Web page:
|Determine remaining uncertainty in cessation of pumping in this area to enable termination of groundwater extraction while establishing criteria for monitoring the efficacy of terminating extraction in this area. Results in inaccurate and irregular groundwater flow directions. Findings regarding groundwater flow cannot be used to support an accurate delineation of the contaminant plume.
|Use only wells intersecting the same fracture/water-bearing zone to determine groundwater flow direction and assess groundwater contamination in that zone. Discrete groundwater level measurements tools such as packers to isolate each fracture to determine their head levels.
|Attempted remediation prior to proper characterization of the fractured rock system.
Significant data gaps.
|Inadequate understanding of the internal structure/architecture of the fracture/aquifer system leads to misdiagnosis of the contamination problem which frustrates and prolongs groundwater remediation efforts.
|Proper characterization by an experienced investigator is essential to the design of an effective remediation.
|Misinterpretation of vertical hydraulic gradients in a saline fractured rock setting.
|Potentially developing a CSM and remedial strategy based on incorrect understanding of the vertical flow gradient.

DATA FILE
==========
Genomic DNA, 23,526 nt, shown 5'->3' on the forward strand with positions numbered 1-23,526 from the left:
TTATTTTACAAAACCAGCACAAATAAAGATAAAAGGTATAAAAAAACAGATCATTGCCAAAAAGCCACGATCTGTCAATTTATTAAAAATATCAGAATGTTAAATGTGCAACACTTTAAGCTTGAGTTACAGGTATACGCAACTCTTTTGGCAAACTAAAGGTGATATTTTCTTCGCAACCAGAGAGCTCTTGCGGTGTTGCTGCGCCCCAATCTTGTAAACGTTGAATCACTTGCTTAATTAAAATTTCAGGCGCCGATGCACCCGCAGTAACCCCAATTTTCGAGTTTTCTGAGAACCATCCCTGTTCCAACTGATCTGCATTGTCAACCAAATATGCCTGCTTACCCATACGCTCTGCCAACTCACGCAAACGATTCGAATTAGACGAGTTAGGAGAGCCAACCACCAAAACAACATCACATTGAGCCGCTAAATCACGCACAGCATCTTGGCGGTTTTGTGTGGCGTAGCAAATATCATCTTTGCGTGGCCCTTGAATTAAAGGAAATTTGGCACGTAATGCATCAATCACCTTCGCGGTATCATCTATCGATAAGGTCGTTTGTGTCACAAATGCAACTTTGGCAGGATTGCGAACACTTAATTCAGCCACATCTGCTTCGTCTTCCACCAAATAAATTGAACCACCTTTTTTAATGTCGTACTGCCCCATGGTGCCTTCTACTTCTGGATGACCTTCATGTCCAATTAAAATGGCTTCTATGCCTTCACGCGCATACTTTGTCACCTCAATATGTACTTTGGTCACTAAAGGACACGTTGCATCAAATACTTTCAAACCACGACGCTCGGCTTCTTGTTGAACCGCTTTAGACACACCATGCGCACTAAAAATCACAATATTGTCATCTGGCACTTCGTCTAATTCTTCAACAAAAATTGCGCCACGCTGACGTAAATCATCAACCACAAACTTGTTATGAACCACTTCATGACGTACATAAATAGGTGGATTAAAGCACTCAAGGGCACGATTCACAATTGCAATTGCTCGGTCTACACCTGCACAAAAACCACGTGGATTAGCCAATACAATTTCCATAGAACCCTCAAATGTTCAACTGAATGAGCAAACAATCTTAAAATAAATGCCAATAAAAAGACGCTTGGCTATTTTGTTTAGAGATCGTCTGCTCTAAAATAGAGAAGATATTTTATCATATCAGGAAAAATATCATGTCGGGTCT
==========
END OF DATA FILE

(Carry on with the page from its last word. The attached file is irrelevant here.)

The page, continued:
|Adjust water level measurements for salinity/density effects.
|Not determining if there is vertical hydraulic flow and if it displays seasonal fluctuation.
|Misunderstanding contaminant transport.
|Prepare time-series plots of vertical hydraulic gradients. Use transducers to graph relationships over time to further define the system.
|Only collecting HPFM data under ambient conditions.
Unclear or inadequate data collection requirements.
|Collect data under both ambient and stressed conditions.
|Disregarding historical water level data when preparing groundwater elevation contour figures.
|Potentially demonstrating incorrect lateral groundwater flow directions as a result of including anomalous data.
|Prepare time series plots showing historical and new water level data for each well for identifying, and evaluating/excluding, anomalous data points.
|Incomplete upgradient delineation of contaminants.
|May result in treatment or assumed responsibility for contamination from an upgradient/regional plume.
|Perform detailed data analysis of the laboratory analytical results to confirm on-site origin.
|Not investigating chemical speciation of individual plumes in a fractured rock system.
|Potentially delineating the contaminant footprint as one large plume, when in fact there may be several separated plumes.
|Illustrate the contaminant ratios for sampled locations and focus on the distribution of “tracer compounds”, which are low concentration constituents that would otherwise go unnoticed.
|Incomplete vertical delineation of contamination as a result of only sampling fractures with the highest transmissivity.
|Collecting water samples that are biased low (diluted) when there may be fractures with less flow but higher concentrations.
|Use geophysical logs or other transmissivity data to select multiple sample depths. Use discrete sampling methodology to determine the most transmissive zones and properly determine contaminant concentrations in each zone.
Go to the tools/techniques table for: